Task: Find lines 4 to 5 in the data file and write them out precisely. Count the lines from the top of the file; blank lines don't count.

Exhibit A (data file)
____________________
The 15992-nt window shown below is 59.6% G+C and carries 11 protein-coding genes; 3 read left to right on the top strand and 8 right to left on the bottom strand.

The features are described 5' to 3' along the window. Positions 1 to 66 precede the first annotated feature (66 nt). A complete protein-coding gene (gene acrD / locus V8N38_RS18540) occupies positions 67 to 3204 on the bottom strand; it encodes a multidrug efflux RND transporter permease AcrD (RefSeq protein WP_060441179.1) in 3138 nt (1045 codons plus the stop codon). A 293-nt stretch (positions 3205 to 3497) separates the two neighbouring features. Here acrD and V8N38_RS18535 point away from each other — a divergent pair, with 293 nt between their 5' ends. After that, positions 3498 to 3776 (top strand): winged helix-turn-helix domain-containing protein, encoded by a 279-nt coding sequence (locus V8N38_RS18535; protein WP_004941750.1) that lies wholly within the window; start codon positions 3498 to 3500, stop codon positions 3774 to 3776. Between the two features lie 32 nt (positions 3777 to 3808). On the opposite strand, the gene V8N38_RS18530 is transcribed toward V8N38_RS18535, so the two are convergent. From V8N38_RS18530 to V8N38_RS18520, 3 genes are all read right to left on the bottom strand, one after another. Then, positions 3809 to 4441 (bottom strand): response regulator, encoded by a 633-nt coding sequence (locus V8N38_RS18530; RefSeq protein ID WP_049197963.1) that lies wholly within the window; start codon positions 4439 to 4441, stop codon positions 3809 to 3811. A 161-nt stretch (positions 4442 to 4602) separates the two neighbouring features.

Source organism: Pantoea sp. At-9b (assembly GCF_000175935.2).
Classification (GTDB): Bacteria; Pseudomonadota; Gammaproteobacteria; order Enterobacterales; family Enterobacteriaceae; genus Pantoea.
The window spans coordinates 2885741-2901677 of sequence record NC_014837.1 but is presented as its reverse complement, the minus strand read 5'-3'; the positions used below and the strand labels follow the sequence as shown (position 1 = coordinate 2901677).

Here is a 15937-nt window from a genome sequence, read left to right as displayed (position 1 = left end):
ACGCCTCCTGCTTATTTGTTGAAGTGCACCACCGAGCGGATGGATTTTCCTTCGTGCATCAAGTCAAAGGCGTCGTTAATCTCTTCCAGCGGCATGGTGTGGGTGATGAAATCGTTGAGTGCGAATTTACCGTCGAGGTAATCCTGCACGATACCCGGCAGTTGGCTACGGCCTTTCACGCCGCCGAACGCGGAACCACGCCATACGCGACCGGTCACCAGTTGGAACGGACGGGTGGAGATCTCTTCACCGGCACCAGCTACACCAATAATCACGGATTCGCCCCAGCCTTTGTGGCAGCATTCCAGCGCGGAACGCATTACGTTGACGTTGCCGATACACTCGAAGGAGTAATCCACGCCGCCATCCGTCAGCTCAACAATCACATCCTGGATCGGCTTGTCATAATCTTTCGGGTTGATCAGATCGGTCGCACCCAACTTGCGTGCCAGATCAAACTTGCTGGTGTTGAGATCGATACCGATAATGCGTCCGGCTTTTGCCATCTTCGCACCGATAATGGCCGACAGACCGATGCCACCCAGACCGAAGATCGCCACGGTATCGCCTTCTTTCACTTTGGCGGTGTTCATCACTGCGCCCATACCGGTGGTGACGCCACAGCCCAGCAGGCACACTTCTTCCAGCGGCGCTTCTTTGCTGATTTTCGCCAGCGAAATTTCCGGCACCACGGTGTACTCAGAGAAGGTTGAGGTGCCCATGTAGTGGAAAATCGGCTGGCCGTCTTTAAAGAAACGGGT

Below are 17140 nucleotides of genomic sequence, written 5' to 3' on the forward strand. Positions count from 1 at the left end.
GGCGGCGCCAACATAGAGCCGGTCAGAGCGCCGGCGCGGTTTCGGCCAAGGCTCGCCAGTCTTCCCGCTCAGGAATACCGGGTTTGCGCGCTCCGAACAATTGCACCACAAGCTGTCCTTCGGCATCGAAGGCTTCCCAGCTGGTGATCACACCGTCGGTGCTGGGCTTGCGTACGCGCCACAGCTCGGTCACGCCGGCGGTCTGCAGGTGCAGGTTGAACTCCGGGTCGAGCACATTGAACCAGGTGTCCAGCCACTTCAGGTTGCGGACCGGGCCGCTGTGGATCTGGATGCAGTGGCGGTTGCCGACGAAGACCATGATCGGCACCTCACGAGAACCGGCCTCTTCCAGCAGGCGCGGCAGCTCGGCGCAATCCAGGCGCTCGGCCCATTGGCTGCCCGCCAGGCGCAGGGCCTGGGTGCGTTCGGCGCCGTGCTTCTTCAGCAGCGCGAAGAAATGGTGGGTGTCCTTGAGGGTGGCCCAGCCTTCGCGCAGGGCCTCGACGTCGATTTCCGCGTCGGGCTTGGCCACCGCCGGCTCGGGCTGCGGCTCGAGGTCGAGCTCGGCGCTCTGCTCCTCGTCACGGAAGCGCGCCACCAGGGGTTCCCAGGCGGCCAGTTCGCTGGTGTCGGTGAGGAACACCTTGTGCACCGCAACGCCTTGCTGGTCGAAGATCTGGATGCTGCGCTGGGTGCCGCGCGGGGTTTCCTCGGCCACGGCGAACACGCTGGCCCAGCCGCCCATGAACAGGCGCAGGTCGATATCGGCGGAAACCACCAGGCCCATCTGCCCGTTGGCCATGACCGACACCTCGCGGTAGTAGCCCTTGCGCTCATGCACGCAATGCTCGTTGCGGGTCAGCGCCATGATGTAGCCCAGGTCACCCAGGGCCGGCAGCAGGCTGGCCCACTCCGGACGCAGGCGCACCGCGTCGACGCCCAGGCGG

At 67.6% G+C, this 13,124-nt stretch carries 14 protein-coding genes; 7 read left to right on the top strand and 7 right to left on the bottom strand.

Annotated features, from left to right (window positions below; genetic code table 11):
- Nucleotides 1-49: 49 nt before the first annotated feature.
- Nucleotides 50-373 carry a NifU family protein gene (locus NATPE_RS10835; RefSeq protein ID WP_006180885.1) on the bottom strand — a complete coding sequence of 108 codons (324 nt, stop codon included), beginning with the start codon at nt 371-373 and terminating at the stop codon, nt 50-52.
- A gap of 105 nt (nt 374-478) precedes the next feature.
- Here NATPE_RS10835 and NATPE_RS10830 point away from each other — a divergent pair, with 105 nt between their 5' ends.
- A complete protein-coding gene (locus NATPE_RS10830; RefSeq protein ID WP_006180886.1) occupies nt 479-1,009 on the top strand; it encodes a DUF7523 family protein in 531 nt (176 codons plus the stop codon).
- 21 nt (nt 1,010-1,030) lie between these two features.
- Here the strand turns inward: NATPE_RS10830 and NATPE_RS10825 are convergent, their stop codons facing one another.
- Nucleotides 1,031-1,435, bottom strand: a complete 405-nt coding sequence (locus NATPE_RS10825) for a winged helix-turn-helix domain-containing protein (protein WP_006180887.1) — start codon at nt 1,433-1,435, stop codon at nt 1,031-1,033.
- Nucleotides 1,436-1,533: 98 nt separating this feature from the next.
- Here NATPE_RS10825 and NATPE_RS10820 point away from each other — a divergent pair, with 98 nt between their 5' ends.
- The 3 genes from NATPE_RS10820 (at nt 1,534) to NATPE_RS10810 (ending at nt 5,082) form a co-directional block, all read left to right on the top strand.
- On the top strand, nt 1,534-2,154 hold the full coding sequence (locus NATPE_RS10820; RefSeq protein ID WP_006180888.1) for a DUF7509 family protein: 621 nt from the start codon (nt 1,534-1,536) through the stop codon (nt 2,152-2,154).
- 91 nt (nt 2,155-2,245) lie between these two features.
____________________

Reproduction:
Classification (GTDB): Bacteria; Pseudomonadota; Gammaproteobacteria; order Enterobacterales; family Enterobacteriaceae; genus Pantoea.
The window spans coordinates 2885741-2901677 of sequence record NC_014837.1 but is presented as its reverse complement, the minus strand read 5'-3'; the positions used below and the strand labels follow the sequence as shown (position 1 = coordinate 2901677).